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Scientists uncover second way bacteria make methane

New research shows that bacteria have a previously unknown way to make methane, a discovery that could have both ecological and medical implications.

Researchers from various U.S. universities have discovered a new way microorganisms produce natural methane, according to recent research published in the journal Nature Microbiology.

Nitrogen-fixing bacteria are the main way natural nitrogen gas transforms into a form that humans and plants can both process. Of all those bacterial species, nearly 10 percent have the genetic code to create a back-up enzyme known as iron-only nitrogenase.

In the new research, scientists found that the enzyme enables bacteria to convert nitrogen gas to ammonia and carbon dioxide into methane at the same time. The ammonia is the main product of that process, and methane is simply a side effect. That means the newly discovered enzymatic pathway is a previously unknown channel for the natural biological production of methane.

“Methane is potent greenhouse gas. That is why it is important to account for all of its sources,” said study co-author Caroline Harwood, the Gerald and Lyn Grinstein Professor of Microbiology at the University of Washington School of Medicine, according to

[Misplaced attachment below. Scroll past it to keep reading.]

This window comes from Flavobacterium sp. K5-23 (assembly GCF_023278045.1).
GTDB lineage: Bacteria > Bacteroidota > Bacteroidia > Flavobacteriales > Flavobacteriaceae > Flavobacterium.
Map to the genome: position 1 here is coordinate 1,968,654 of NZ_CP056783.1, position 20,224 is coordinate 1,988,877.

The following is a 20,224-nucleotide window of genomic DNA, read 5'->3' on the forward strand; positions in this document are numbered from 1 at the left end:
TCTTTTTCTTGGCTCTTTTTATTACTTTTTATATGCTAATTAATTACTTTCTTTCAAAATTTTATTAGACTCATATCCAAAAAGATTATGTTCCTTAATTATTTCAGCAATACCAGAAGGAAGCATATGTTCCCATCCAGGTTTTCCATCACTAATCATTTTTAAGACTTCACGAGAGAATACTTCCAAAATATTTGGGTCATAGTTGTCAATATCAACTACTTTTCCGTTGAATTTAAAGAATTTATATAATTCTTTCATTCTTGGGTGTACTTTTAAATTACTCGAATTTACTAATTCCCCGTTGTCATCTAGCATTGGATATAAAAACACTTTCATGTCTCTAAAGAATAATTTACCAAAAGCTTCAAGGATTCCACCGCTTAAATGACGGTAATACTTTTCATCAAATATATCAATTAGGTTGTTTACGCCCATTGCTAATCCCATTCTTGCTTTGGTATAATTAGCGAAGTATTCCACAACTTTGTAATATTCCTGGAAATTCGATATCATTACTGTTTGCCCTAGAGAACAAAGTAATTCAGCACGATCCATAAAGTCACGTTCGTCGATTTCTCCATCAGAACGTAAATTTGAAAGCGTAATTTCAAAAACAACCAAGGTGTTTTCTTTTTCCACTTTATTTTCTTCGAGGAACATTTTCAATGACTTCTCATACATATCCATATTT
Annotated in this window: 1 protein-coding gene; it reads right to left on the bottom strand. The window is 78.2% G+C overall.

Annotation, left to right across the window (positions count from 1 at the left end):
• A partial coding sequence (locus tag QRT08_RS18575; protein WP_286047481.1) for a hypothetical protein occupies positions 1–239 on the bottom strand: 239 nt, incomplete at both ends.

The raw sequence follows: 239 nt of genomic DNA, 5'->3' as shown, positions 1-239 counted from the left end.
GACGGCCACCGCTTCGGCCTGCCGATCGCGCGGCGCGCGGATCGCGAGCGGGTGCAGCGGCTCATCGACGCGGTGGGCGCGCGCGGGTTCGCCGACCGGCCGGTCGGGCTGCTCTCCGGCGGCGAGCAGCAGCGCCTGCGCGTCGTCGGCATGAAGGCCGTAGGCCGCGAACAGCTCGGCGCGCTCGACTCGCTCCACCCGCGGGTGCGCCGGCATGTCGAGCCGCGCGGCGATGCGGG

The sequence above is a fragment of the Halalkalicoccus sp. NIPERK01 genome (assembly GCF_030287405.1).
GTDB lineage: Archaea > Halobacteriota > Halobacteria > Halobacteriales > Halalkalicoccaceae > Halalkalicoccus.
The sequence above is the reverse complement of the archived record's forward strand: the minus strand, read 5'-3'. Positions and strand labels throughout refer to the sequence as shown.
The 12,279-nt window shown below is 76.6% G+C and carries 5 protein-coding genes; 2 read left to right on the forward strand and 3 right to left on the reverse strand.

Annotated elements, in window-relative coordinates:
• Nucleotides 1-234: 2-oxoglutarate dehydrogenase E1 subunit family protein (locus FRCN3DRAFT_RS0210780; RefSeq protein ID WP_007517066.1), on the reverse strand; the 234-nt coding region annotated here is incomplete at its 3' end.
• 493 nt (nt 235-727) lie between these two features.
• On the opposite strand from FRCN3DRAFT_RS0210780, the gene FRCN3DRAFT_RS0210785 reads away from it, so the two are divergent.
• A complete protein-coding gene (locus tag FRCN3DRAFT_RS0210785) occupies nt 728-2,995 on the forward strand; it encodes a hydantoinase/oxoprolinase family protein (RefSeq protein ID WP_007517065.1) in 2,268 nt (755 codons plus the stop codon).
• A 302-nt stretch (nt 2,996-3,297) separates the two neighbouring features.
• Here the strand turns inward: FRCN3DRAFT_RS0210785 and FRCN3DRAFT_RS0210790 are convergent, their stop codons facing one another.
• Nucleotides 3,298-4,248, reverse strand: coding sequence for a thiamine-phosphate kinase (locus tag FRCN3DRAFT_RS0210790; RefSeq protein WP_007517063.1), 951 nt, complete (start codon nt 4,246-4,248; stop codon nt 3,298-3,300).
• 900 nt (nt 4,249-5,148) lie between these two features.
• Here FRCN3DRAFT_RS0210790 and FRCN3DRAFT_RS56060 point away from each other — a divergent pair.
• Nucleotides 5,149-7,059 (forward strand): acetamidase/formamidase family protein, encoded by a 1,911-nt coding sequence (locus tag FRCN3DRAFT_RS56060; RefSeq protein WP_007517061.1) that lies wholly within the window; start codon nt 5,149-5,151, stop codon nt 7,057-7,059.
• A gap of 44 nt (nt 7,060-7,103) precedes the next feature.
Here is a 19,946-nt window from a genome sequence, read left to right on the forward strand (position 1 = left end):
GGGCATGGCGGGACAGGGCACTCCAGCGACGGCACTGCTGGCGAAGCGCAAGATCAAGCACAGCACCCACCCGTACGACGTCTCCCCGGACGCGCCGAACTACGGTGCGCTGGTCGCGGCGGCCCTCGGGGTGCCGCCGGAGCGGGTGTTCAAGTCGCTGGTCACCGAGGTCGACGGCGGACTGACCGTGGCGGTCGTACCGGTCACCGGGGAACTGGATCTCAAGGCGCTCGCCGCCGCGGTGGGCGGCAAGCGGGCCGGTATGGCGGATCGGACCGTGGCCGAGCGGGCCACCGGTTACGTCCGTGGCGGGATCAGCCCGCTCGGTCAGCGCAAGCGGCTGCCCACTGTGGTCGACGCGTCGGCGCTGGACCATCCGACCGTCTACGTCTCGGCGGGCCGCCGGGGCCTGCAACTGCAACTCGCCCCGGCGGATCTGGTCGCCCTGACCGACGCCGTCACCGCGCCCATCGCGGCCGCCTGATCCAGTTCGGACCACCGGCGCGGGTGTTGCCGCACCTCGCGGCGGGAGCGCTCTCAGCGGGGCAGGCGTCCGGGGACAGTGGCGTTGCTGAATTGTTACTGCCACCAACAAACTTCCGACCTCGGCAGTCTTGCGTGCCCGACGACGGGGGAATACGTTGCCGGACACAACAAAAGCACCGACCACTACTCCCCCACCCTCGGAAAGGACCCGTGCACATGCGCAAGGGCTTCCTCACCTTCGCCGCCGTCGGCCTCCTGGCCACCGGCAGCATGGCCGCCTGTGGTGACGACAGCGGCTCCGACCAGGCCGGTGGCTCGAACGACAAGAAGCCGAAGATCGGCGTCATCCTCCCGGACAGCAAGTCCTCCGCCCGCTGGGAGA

Methane is released from fossil fuels, but it is also generated from microbial activity. In fact, microorganisms form and consume at least a billion tons of methane per year. As a result, further study of the gas could have large ecological significance.

This research could also be important for the medical community because methane plays a role in the interactions between the microbes that inhabit humans and animals. For instance, scientists suspect methane in the gut contributes to certain digestive disorders.

This new finding builds on previous research that shows iron-only nitrogenase is active in microbes more often and in more conditions than previously thought. The team found it in the microorganism Rhodopseudomonas palustris, as well as three other nitrogen-fixing bacterial species that create the enzyme. They hope to expand on the study to see what else they can learn about the new pathway, as well as find what other applications it might have. 

“Our findings are significant because they give scientists a second target to chase in understanding biological methane formation and rising methane emissions,” said study co-author Lance Seefeldt, a professor in Utah State University’s Department of Chemistry and Biochemistry, in a statement. “In addition, the discovery could drive efforts to turn waste gasses into usable fuels.”

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